MUSIC REVIEW : Beaux Arts Trio Starts Off on Wrong Notes


"Ya can't win 'em all," they say. The Beaux Arts Trio has come close to defying that bit of logic over the four decades of its existence. However, kicking off the new season of the Laguna Chamber Music Series on Monday in the Irvine Barclay Theatre, the current incarnation of the vaunted ensemble--violinist Ida Kavafian, cellist Peter Wiley and perennial pianist Menaham Pressler--was clearly out of sorts.

Mozart's Trio in C, K. 548, was beset by mechanical spills, most contributed by Pressler, and the embarrassment of at least a dozen audience latecomers allowed entry after the start of second movement, which is soft, slow and dreamy.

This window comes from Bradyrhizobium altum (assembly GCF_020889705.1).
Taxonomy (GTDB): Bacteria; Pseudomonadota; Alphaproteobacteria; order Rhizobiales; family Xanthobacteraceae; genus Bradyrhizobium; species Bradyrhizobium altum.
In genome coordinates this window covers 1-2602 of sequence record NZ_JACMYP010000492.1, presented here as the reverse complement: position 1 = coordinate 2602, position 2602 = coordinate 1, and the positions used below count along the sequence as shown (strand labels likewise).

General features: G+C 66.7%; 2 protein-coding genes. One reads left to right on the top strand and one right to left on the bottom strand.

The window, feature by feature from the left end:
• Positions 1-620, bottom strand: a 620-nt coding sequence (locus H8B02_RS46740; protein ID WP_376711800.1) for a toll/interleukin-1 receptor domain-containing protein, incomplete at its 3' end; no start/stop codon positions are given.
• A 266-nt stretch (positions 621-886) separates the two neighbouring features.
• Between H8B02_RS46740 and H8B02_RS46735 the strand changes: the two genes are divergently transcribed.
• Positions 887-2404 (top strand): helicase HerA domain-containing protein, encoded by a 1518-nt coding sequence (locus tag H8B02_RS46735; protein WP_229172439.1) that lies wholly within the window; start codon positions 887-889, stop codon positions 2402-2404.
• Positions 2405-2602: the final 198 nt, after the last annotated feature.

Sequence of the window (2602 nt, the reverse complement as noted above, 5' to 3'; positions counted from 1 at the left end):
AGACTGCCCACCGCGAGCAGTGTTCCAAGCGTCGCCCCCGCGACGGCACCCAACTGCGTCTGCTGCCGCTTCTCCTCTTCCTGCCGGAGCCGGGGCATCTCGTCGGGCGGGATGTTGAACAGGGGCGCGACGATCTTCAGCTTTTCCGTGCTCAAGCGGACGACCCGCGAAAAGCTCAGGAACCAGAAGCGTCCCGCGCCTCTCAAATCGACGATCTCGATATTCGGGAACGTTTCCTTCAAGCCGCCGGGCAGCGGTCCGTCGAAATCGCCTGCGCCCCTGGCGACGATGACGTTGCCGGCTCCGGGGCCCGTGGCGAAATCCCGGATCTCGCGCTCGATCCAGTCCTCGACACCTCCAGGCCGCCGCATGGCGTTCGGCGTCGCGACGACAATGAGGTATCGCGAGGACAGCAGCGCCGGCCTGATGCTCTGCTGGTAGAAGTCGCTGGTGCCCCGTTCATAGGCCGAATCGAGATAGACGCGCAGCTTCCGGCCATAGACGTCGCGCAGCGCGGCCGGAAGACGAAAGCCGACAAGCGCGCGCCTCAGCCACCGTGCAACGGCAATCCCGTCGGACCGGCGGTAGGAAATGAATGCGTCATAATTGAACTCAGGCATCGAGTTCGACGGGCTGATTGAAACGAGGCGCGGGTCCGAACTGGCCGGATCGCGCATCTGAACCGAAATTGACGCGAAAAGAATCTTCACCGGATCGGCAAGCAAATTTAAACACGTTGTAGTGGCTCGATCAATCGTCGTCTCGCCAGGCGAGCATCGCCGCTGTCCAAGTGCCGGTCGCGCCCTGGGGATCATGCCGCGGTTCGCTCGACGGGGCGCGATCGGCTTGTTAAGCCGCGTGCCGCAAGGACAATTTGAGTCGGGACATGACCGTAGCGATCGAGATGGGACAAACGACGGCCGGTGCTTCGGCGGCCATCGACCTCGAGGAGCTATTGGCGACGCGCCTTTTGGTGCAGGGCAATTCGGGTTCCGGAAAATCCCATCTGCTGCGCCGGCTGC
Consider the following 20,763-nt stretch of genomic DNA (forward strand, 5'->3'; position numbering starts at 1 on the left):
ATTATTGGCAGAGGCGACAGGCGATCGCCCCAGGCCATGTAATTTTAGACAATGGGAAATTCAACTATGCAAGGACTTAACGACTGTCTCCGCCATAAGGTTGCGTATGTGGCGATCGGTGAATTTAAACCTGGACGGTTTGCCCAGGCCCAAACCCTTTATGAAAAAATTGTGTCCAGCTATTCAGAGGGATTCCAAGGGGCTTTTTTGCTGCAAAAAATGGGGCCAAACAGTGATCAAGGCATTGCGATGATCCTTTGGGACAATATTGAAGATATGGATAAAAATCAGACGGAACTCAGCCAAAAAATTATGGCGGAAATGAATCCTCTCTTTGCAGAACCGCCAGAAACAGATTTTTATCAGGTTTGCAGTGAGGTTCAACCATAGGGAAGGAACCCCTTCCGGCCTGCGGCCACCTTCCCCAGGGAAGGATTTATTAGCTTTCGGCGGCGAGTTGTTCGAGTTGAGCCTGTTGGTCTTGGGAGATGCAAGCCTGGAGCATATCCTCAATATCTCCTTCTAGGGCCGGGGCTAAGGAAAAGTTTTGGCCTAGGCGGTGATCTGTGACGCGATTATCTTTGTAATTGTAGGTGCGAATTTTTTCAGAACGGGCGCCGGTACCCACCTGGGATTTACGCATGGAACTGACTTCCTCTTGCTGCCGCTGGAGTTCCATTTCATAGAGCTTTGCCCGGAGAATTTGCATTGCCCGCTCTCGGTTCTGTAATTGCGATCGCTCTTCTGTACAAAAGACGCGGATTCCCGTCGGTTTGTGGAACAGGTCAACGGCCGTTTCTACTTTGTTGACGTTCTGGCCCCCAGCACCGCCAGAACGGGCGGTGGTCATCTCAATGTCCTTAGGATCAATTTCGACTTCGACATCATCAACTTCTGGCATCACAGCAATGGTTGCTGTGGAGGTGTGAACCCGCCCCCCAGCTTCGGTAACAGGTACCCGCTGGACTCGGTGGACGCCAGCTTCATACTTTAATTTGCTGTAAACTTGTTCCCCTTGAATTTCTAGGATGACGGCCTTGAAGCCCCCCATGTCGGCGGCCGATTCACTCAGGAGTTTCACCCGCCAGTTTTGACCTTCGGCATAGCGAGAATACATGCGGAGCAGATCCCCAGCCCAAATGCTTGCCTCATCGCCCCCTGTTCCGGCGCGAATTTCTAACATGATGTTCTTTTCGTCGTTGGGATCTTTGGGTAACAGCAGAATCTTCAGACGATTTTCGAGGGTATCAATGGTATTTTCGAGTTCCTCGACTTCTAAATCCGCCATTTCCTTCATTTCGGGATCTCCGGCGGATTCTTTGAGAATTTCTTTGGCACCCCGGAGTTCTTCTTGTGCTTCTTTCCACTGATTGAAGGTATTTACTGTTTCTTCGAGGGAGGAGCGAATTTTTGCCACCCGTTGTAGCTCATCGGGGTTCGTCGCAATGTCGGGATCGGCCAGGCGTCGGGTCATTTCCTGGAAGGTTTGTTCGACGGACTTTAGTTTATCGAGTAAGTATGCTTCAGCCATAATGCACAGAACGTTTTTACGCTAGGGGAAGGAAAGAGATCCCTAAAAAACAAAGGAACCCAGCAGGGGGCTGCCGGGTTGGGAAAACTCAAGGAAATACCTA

Joaquin Turina's wanly pretty 1932 Trio was subsequently delivered in the appropriate spirit of sweet-toned enervation but marred by less than ideal synchronization in the central vivace movement, where Pressler's hyper-animated piano seemed to take on a separate life.

The Beaux Arts has rethought its approach to Schubert's E-flat Trio, D. 929, many times over the decades. On this occasion, the artists may have decided on "slow" and "mannered" as interpretive watchwords.

The result was lugubrious, discontinuous Schubert, as crammed with tempo changes as a Mahler symphony and hokey dynamics that often fell below a tolerable (or audible) sotto voce level, particularly in the case of Wiley's cello, which sounded underpowered all evening.

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